A COVID-19 outbreak among hundreds of Russian and Ukrainian fishers flown to New Zealand to bolster its struggling deep-sea fishing industry has prompted that country’s largest daily increase in infections in months, authorities said yesterday.
More than 230 fishers were flown in from Moscow last week, with 18 of the crew members then testing positive for COVID-19 while in quarantine, New Zealand Director-General of Health Ashley Bloomfield said.
The Pacific nation has almost eliminated local transmission of the virus, but regularly records small numbers of new cases in returned travelers. The fishing cluster pushed the daily tally of new infections to 25, the highest level since April, sparking concern among officials in New Zealand Prime Minister Jacinda Ardern’s recently re-elected government.
New Zealand has recorded more than 1,500 cases and 25 deaths in a population of almost 5 million and has been widely praised for its handling of the pandemic.
Health officials said that two new cases had also been linked to a port worker, who might have come into contact with a vessel now docked off Australia’s east coast.
Broad travel bans remain in place in New Zealand and those granted exemptions — including the fishers, who were classified as essential workers — are forced to quarantine for 14 days.
Bloomfield said the new cases highlighted the threat of overseas arrivals.
“We cannot afford to be complacent, we are not being complacent at the border,” Bloomfield told media.
The maritime sector has also come under scrutiny in Australia, where dozens of crew members from a cattle ship docked off the nation’s west coast tested positive for the virus.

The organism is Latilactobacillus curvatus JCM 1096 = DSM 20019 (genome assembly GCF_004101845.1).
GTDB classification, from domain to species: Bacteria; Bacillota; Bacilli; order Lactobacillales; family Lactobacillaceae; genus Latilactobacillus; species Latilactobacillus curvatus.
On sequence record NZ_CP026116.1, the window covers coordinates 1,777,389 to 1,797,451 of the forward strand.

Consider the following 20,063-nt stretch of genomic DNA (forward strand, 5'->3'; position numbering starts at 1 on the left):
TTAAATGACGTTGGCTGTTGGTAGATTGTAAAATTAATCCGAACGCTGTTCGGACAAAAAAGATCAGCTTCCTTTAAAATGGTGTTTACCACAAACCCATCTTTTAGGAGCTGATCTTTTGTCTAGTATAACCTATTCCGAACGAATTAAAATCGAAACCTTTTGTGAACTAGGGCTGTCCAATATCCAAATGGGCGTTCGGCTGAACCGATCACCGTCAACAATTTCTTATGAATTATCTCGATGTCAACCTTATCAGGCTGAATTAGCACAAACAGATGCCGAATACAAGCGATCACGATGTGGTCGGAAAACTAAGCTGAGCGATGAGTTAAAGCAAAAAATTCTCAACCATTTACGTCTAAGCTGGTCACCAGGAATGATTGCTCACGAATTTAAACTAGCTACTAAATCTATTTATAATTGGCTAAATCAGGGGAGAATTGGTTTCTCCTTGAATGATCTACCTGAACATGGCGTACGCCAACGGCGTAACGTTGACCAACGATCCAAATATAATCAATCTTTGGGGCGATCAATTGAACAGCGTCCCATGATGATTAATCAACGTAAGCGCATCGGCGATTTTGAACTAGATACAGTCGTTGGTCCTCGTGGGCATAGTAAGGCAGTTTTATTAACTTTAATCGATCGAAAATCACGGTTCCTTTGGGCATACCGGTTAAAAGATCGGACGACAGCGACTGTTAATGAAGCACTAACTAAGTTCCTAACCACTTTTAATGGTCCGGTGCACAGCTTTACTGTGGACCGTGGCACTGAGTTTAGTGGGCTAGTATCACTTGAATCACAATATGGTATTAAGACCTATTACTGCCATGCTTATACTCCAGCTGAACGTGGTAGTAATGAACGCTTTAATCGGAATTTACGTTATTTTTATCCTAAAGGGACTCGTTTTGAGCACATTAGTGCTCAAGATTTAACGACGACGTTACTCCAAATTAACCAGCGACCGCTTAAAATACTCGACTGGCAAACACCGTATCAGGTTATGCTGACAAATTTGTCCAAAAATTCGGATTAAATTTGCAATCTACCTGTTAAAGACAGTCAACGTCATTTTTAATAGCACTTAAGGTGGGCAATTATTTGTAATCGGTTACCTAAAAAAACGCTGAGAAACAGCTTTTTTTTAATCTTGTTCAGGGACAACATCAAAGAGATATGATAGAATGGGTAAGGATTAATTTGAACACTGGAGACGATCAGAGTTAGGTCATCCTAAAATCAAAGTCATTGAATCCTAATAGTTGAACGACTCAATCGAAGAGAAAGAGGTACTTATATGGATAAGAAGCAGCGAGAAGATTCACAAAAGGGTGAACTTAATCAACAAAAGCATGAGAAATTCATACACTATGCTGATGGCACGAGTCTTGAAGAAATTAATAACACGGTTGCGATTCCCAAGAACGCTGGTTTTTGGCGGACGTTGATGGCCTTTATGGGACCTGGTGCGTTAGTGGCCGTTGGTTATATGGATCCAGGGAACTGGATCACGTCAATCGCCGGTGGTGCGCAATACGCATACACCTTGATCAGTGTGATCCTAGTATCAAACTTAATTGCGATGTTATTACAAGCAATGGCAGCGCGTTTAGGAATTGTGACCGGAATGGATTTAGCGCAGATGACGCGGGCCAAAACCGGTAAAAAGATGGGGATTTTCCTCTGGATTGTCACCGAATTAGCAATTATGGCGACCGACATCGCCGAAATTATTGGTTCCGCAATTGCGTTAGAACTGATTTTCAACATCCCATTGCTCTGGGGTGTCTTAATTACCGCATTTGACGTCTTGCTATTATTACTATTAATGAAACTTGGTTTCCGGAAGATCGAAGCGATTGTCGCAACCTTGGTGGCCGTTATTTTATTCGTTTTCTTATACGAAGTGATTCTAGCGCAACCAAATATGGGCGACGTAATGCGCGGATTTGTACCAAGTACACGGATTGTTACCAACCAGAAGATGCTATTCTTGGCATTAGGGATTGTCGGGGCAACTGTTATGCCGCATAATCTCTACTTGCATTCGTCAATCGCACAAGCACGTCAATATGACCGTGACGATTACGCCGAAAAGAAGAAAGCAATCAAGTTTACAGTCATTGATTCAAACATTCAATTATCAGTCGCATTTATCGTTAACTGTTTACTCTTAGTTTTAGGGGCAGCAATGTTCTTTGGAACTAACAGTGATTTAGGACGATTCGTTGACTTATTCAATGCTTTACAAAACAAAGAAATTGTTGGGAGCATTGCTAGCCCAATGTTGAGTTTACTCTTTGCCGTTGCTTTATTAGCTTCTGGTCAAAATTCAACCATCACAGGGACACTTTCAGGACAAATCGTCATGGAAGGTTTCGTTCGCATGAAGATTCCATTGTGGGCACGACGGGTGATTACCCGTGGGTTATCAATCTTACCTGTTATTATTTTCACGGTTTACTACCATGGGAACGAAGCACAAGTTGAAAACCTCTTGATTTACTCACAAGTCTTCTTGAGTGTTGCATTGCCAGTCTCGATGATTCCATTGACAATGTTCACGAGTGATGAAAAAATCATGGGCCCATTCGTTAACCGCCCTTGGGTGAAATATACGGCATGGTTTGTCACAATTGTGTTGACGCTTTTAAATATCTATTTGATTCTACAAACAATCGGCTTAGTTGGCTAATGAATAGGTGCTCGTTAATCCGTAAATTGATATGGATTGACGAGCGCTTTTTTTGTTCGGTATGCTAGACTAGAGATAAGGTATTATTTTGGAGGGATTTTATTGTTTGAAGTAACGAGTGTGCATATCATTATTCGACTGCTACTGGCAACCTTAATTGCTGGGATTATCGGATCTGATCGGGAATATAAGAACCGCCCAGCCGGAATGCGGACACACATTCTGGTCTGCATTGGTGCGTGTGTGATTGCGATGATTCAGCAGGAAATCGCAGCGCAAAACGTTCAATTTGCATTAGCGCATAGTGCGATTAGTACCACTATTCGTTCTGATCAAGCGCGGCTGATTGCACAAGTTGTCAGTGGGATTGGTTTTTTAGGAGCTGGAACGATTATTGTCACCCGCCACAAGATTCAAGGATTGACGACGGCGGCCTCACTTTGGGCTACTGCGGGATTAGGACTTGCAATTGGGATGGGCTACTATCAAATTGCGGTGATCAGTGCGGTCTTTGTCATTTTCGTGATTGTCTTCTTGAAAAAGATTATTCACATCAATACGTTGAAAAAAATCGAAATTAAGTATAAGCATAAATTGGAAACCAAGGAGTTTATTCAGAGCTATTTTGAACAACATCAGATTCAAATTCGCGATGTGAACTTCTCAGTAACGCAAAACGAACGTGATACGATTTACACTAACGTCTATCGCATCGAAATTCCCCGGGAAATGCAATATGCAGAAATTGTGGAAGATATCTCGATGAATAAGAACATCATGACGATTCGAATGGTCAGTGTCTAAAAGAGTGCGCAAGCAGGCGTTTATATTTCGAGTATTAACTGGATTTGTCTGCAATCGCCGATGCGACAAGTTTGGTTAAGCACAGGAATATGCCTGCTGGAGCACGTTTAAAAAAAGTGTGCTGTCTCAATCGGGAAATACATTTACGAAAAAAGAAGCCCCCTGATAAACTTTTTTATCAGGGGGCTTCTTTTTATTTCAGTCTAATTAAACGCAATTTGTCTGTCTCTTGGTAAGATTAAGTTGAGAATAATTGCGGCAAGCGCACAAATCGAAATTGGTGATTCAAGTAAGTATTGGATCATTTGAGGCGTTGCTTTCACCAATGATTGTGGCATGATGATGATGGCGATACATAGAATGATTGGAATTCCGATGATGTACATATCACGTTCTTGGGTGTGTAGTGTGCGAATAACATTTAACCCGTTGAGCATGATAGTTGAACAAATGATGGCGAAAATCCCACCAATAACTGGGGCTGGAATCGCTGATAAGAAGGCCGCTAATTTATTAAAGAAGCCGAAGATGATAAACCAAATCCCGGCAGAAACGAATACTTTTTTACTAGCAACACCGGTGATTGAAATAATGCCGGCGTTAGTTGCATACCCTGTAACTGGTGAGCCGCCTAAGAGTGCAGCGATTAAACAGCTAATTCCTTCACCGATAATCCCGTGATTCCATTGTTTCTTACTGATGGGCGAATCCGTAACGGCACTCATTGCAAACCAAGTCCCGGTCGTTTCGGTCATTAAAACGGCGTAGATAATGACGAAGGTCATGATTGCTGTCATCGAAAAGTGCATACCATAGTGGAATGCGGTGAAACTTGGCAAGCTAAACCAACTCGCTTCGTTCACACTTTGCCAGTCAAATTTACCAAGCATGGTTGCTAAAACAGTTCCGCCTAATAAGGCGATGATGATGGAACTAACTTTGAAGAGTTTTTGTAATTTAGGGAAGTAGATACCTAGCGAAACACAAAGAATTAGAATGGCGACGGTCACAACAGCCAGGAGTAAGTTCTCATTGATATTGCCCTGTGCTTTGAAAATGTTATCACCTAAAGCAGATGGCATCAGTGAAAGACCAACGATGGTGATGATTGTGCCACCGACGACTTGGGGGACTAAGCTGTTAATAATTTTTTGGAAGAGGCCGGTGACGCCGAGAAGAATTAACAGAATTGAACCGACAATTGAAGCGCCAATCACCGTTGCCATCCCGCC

“It is becoming clear that ships arriving with COVID-19 on board is one of the weakest links and the biggest risk to our way of life in Western Australia,” Western Australia Premier Mark McGowan said on Tuesday.
Australia as of yesterday had recorded 27,444 cases and 905 deaths in a population of 25 million.
‘WITHIN SAFE LIMITS’: Hong Kong is to ask authorities in Guangdong for updates regarding the Taishan Nuclear Power Plant and inform the public of developments The Hong Kong government is closely watching a nearby Chinese nuclear power plant following a news report that it might be leaking, Hong Kong Chief Executive Carrie Lam (林鄭月娥) said yesterday. The plant’s operators have released few details, but nuclear experts have said that based on their brief public statement, the facility might be suffering a leak of gas from fuel rods inside a reactor. Government data showed that radiation levels in Hong Kong were normal on Monday night, Lam said. Data from the Hong Kong Observatory showed radiation levels were still normal yesterday. A French company that helps manage the Taishan Nuclear
Until recently, the location of executed Japanese prime minister Hideki Tojo’s remains was one of World War II’s biggest mysteries in the nation he once led. Now, a Japanese university professor has revealed declassified US military documents that appear to hold the answer. The documents show the cremated ashes of Tojo, one of the masterminds of the Pearl Harbor attack, were scattered from a US Army aircraft over the Pacific Ocean about 50km east of Yokohama, Japan’s second-largest city. It was a tension-filled, highly secretive mission, with US officials taking extreme steps to keep Tojo’s remains, and those of six others executed
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In India’s capital, New Delhi, thousands of commuters yesterday crowded into underground train stations and shopping malls, prompting some doctors to say that it could lead to a resurgence in COVID-19 infections. Major Indian cities have begun lifting strict lockdowns as the nationwide tally of new infections has dropped to its lowest level in more than two months. However, disease experts and doctors have cautioned that a race toward resuming business as usual would compromise vaccination efforts, as only about 5 percent of all 950 million eligible adults have been inoculated. Doctors have said New Delhi’s near-complete reopening is concerning. The city’s authorities